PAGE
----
In a similar case, magician James Randi used blinding to debunk a homeopathy-related claim that was published in Nature in the 1980s. Immunologist Jacques Benveniste claimed his experiments showed that water retained the memory of dissolved substances after the substances were diluted to zero concentration. As part of an investigative team, Randi came up with a different blinding method that involved taping to the ceiling an envelope with a key to which flasks held the alleged homeopathic memory. Under the new blinding measure, Benveniste could not replicate his own results.
Note that all parties may have been biased in these cases. Ben Franklin and James Randi may have come in already believing that mesmerism and homeopathy were bunk. But they get the last word and for good reason. The experiments, done properly, gave the answers.
The Pride and Prejudice essay does bring up a couple of examples, the first being the now infamous 2010 claim by Felisa Wolfe-Simon that she’d found a microbe capable of incorporating arsenic in place of the phosphorus in the backbone of its DNA.
But that was a different, deeper kind of failure than Benveniste’s paper. Biologists from the start voiced objections that the experiments were not adequate to demonstrate the claim. The conclusions did not follow from the data. Benveniste at least designed an experiment that when properly blinded could – and did - falsify his claim. Felisa Wolfe-Simon never even accomplished that.
The Times piece wraps up with a mention of bias in Robert Millikan’s famous oil drop experiment, which established the charge of the electron some 100 years ago:
But it would be wrong to say that the ideal scholar is somehow unbiased or dispassionate. In my freshman physics class at Caltech, David Goodstein, who later became vice provost of the university, showed us Robert Millikan’s lab notebooks for his famed 1909 oil drop experiment with Harvey Fletcher, which first established the electric charge of the electron.
The notebooks showed many fits and starts and many “results” that were obviously wrong, but as they progressed, the results got cleaner…in other words, Millikan excluded the data that seemed erroneous and included data that he liked, embracing his own confirmation bias.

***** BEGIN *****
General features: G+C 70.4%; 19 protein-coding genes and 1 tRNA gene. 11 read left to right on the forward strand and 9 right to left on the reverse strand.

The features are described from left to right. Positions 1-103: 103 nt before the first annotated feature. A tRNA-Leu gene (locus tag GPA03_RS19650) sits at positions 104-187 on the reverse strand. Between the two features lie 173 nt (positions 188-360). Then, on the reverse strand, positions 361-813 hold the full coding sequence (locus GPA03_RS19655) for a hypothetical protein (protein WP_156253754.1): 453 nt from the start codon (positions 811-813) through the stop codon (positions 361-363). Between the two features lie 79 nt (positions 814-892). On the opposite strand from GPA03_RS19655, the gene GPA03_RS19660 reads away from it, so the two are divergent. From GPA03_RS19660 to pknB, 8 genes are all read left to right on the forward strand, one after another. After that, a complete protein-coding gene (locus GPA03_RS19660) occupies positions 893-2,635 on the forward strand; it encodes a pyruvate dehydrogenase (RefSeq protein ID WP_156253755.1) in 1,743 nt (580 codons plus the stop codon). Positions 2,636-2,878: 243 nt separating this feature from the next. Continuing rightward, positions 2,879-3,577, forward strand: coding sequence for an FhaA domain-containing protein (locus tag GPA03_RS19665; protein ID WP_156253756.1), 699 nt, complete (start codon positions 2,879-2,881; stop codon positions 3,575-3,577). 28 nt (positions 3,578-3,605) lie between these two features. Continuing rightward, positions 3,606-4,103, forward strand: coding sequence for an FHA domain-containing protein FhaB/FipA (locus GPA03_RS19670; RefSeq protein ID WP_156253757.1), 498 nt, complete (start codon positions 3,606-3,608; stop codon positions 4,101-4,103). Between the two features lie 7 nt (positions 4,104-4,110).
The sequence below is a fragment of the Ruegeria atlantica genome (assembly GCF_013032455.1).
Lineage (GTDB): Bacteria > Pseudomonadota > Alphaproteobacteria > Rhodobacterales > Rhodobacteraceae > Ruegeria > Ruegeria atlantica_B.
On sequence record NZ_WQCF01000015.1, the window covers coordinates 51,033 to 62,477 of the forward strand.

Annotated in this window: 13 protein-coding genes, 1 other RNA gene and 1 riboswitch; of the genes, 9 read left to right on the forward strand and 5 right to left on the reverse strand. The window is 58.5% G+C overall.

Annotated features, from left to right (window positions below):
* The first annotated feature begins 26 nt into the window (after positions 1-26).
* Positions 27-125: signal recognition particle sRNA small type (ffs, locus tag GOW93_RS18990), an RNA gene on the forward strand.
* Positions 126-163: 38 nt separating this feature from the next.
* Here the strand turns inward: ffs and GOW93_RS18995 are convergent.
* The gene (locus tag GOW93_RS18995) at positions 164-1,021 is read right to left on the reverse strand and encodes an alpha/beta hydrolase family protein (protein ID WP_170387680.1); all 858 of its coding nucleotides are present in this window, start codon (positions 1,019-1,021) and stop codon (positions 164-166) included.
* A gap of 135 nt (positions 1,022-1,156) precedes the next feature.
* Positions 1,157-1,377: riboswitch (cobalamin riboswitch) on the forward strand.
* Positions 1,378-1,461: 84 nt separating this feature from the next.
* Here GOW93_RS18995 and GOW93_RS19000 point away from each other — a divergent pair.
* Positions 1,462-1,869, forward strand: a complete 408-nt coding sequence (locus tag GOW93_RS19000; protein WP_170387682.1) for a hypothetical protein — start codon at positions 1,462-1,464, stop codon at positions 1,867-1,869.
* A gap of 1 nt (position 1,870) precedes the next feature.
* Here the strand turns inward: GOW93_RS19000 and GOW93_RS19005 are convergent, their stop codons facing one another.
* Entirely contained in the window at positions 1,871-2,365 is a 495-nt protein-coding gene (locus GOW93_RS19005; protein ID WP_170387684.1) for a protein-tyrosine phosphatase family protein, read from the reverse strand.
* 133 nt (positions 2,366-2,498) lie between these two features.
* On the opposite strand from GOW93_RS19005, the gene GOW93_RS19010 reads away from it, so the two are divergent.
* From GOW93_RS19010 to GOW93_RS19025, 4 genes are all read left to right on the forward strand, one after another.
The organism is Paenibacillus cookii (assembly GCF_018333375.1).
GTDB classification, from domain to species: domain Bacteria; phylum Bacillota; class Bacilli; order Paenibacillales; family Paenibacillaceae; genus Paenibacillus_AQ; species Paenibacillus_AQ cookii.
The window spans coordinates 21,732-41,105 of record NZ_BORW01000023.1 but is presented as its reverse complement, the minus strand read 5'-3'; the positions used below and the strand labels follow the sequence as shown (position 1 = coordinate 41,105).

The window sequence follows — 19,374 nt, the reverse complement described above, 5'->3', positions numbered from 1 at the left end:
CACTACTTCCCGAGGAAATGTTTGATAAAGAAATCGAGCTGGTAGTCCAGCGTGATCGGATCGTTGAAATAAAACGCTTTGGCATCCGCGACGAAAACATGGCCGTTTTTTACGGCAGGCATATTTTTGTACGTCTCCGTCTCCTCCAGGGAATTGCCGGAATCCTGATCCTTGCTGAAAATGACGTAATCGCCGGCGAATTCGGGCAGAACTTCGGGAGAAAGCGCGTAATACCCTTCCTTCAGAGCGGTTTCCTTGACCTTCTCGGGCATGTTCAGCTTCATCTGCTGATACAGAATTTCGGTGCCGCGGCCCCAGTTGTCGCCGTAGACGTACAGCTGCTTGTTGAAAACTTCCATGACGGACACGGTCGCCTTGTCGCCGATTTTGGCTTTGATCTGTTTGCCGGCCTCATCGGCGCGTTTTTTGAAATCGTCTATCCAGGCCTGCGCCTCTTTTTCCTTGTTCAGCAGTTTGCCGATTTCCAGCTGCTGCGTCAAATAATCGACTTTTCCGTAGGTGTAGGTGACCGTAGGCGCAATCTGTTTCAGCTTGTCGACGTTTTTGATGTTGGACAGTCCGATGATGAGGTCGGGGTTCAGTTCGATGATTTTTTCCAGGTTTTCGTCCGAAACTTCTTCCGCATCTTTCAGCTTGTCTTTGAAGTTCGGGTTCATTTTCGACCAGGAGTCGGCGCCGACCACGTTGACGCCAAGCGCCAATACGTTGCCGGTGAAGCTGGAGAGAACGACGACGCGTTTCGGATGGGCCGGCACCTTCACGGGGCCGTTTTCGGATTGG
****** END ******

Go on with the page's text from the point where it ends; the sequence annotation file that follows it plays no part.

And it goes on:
This opens up a very important question. Why did the biased Millikan get essentially the right answer (to within 1% of the present value) and end up with a Nobel Prize, while the biased Felisa Wolfe-Simon ended up with a debunked, irreproducible claim? The humanities people have no answer in the Times piece, but physicist Goodstein offers a plausible answer in this fascinating essay I discovered in American Scientist.
In Goodstein’s view, Millikan discounted data points not because they led to an answer he didn’t like, but because he didn’t make the oil drops the right size or otherwise screwed up the technique. This was 100 years ago, after all, and he couldn’t just go out and buy an electron charge measurer. He had to invent the first one and work out the bugs. But it was, according to Goodstein, a good experiment and one that was capable of falsifying the hypothesis that there was a particle carrying a discrete, measurable, minimum unit of electric charge. Felisa Wolfe-Simon, from what biologists say, did not do the right experiments to measure how much, if any arsenic was incorporated in the DNA.
So in the end the scientific Pride and Prejudice essay launches from an intriguing premise but needs something more specific to make the case. There’s nothing wrong with suggesting that scientists read Jane Austen, but at this point it may not be a good substitute for the suggestions of the authors of the Nature paper cited at the beginning. They recommend that drug researchers make sure they use proper blinding, employ appropriate controls, and get independent confirmation of pre-clinical results before moving on to clinical trials.